Wednesday, March 20, 2013

Ezra Klein shows how it is done

Ezra Klein's mia culpa on Iraq is actually impressive.  He convinced me that he has learned from his huge mistake.  This is impressive, because he was barely legally adult at the time he made it.  I think everyone should read his column.

I think no one should waste his or her time reading my comment which I reproduce below.

This is a really excellent column.  I'm sure it was painful to write.  I have three thoughts.

First it seems to me that invading Iraq would have been an even worse mistake if there were WMD.  It is clear they wouldn't have been secured.   Before the invasion, it was clear that the US intelligence community didn't know where WMD were (they had given all the useful information they had to the UN inspectors and had given no useful information to the UN inspectors).  After the invasion, the failure to secure Iraqi high explosives (whose location was known) makes it very clear that if there had been WMD they would have fallen into the hands of insurgents and, eventually, al Qaeda in Iraq.  It might be hard to deter Saddam Hussein, but it is impossible to deter terrorists who are willing to commit suicide.

Second, Pollack continues to insist that Saddam Hussein was undeterable.  But we now know that he complied with all UN resolutions before the invasion (not long before but before).  What evidence could possibly convince Pollack that he was deterable ?  I think Pollack is trying to escape into the unknowable.  We can't read Saddam Hussein's mind.  It is impossible in theory to prove that Saddam Hussein wasn't so dangerous that we had to invade Iraq.  It is impossible in theory to prove that Cameron isn't so dangerous that we have to invade the UK.  In this case I think that claiming telepathy is the last resort of someone who was totally utterly wrong and now refuses to deal with facts and data.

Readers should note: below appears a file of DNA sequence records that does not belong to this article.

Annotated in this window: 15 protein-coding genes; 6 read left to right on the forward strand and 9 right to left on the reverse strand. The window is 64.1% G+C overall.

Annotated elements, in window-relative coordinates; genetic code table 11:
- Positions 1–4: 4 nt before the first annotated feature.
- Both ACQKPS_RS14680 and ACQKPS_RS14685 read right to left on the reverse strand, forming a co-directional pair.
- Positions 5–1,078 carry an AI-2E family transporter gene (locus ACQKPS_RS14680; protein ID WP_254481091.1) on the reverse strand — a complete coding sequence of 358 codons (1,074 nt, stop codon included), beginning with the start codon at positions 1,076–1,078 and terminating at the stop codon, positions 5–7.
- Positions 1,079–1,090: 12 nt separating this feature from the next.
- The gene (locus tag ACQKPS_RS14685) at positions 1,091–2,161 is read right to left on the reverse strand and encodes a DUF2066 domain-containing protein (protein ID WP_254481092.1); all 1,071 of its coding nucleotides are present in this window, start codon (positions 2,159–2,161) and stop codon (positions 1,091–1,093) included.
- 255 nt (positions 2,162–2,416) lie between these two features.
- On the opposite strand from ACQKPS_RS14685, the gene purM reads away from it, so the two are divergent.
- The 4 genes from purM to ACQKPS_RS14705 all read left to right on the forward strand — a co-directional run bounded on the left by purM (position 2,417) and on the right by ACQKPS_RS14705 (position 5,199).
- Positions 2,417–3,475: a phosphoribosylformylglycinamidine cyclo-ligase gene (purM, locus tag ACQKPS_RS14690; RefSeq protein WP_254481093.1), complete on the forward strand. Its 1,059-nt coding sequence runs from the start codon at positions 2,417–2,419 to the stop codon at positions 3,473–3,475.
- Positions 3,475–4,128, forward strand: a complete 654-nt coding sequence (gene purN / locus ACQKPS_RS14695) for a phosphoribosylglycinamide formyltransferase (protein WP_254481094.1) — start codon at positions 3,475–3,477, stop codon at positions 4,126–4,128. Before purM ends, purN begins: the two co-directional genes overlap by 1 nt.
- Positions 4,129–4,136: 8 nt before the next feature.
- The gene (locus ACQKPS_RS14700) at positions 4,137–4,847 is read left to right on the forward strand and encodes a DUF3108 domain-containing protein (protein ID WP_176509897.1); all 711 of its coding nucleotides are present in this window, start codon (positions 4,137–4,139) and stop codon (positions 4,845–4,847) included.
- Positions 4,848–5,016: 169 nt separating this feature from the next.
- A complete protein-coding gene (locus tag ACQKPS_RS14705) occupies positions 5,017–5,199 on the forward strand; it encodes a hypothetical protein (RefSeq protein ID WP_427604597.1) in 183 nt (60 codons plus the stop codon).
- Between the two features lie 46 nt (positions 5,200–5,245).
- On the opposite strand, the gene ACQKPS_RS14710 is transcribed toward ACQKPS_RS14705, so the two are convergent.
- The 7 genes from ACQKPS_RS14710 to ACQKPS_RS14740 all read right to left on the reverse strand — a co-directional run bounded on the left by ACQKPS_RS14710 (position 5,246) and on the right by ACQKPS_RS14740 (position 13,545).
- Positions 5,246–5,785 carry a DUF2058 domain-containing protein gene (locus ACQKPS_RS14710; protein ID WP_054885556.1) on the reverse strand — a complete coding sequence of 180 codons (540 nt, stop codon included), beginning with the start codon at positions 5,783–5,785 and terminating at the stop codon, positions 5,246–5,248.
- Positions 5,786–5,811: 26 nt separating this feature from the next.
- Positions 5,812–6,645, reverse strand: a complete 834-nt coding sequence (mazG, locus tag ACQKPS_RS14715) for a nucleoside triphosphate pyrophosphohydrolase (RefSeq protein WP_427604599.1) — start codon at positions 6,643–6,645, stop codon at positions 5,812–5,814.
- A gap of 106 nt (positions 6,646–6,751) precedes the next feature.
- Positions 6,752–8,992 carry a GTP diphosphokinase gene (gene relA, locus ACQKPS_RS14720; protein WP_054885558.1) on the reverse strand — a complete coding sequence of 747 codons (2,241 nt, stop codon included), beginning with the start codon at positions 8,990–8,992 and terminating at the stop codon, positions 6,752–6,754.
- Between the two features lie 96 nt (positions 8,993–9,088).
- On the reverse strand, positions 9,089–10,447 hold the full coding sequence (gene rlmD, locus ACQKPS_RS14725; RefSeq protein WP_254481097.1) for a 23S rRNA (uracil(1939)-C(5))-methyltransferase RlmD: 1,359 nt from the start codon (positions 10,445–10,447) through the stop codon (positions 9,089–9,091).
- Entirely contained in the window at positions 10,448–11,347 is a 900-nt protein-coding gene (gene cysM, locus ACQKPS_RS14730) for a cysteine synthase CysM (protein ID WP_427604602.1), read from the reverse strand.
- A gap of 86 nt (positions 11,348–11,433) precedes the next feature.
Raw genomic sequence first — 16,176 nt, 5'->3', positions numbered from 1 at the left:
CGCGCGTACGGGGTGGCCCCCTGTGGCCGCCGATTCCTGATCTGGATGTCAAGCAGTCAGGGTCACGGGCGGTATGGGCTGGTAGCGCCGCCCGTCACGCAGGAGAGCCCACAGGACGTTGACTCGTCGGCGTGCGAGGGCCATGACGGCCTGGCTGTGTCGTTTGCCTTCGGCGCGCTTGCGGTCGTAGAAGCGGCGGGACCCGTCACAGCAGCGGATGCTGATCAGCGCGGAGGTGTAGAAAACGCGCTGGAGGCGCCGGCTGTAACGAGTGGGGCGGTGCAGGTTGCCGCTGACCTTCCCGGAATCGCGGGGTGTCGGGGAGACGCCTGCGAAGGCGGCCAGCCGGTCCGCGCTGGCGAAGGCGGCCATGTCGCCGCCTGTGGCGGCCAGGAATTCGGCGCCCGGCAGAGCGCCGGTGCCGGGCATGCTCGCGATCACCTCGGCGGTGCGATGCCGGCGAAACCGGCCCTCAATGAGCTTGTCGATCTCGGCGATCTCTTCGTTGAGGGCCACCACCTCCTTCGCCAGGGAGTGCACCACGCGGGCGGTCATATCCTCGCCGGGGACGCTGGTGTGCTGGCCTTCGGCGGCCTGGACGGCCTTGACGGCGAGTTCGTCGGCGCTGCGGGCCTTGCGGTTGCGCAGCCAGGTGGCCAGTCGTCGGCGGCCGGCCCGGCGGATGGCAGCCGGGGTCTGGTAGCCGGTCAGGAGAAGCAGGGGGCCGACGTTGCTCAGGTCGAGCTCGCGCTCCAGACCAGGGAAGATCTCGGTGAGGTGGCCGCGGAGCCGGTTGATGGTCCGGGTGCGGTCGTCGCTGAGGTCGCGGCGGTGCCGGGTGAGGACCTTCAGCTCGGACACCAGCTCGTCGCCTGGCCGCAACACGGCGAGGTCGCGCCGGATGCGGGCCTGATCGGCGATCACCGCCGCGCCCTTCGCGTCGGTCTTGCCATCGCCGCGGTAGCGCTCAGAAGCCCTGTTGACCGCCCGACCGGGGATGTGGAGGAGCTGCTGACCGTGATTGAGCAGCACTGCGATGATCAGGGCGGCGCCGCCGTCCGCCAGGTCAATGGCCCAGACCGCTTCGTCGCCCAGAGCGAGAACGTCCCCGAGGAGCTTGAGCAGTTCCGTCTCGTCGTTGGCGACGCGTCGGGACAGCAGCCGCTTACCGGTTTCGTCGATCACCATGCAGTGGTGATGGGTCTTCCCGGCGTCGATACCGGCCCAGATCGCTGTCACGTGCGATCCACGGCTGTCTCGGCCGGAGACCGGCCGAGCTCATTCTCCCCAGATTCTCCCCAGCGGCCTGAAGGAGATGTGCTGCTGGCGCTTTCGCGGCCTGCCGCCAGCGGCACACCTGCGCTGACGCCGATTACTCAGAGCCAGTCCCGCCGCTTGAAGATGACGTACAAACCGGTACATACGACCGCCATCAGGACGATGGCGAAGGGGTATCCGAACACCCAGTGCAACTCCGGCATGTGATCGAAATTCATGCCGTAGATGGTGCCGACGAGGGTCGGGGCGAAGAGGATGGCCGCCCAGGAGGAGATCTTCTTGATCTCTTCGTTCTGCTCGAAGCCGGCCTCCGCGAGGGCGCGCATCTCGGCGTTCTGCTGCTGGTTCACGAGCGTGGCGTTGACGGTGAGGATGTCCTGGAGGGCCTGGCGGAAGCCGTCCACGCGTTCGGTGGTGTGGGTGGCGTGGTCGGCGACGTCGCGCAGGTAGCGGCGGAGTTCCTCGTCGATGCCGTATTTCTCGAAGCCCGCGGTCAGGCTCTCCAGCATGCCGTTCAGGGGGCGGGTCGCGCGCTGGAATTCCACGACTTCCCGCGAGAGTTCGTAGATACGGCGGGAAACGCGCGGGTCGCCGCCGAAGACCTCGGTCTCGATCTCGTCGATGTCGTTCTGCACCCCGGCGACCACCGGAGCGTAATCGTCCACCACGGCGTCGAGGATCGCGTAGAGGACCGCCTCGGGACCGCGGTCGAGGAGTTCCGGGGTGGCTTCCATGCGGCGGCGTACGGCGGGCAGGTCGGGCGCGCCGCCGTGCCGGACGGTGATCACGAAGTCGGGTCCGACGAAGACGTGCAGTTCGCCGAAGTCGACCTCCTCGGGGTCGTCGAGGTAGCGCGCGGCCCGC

Third note how little new evidence collected in 2003 before the invasion affected peoples' beliefs about WMD in Iraq.  This includes me (I was always convinced that Iraq didn't have a threatening nuclear weapons program and was convinced that there was anthrax and nerve gas in Iraq until well after the invasion).  The total collapse of the Bush administration's case that there was an active Iraqi nuclear weapons program and the conclusions of the IAEA seem not to have affected anyone's beliefs at all.  I think that the problem is that most people engaged in the discussion chose a side and then made a case.  

My belief is that once a politician or pundit has publicly declared a position, he or she generally won't allow evidence to cause a retraction.  I am quite sure that this is an optimal strategy to maximize influence or power.  Admitting one was wrong is costly (that's why I admire the column so much).  There is something terribly wrong about the incentives that pundits and politicians and such give each other.  Yes people are also naturally stubborn, but encouraging sticking to one's position in spite of contrary evidence makes things worse.

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